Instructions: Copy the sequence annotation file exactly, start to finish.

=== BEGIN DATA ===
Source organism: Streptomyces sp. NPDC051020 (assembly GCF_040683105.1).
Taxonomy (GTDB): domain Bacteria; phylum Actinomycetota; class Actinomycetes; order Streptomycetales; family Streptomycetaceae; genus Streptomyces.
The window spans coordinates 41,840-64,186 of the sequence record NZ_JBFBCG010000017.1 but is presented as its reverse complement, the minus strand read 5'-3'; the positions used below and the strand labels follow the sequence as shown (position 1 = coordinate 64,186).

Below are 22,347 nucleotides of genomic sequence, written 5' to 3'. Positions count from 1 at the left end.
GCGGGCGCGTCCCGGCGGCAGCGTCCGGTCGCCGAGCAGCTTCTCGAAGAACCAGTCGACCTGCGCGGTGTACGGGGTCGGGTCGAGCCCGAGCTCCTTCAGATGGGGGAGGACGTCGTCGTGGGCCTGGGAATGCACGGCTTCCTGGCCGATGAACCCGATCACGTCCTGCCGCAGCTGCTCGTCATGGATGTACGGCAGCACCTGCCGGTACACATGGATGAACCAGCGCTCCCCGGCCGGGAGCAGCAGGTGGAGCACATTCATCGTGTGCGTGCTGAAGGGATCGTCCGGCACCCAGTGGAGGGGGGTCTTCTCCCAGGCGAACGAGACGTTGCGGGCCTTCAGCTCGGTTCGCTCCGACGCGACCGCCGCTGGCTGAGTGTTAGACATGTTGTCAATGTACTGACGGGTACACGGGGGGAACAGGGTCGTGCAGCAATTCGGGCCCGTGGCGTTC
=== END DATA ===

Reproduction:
Source organism: Streptomyces sp. NPDC051020 (assembly GCF_040683105.1).
Taxonomy (GTDB): domain Bacteria; phylum Actinomycetota; class Actinomycetes; order Streptomycetales; family Streptomycetaceae; genus Streptomyces.
The window spans coordinates 41,840-64,186 of the sequence record NZ_JBFBCG010000017.1 but is presented as its reverse complement, the minus strand read 5'-3'; the positions used below and the strand labels follow the sequence as shown (position 1 = coordinate 64,186).

Below are 22,347 nucleotides of genomic sequence, written 5' to 3'. Positions count from 1 at the left end.
GCGGGCGCGTCCCGGCGGCAGCGTCCGGTCGCCGAGCAGCTTCTCGAAGAACCAGTCGACCTGCGCGGTGTACGGGGTCGGGTCGAGCCCGAGCTCCTTCAGATGGGGGAGGACGTCGTCGTGGGCCTGGGAATGCACGGCTTCCTGGCCGATGAACCCGATCACGTCCTGCCGCAGCTGCTCGTCATGGATGTACGGCAGCACCTGCCGGTACACATGGATGAACCAGCGCTCCCCGGCCGGGAGCAGCAGGTGGAGCACATTCATCGTGTGCGTGCTGAAGGGATCGTCCGGCACCCAGTGGAGGGGGGTCTTCTCCCAGGCGAACGAGACGTTGCGGGCCTTCAGCTCGGTTCGCTCCGACGCGACCGCCGCTGGCTGAGTGTTAGACATGTTGTCAATGTACTGACGGGTACACGGGGGGAACAGGGTCGTGCAGCAATTCGGGCCCGTGGCGTTC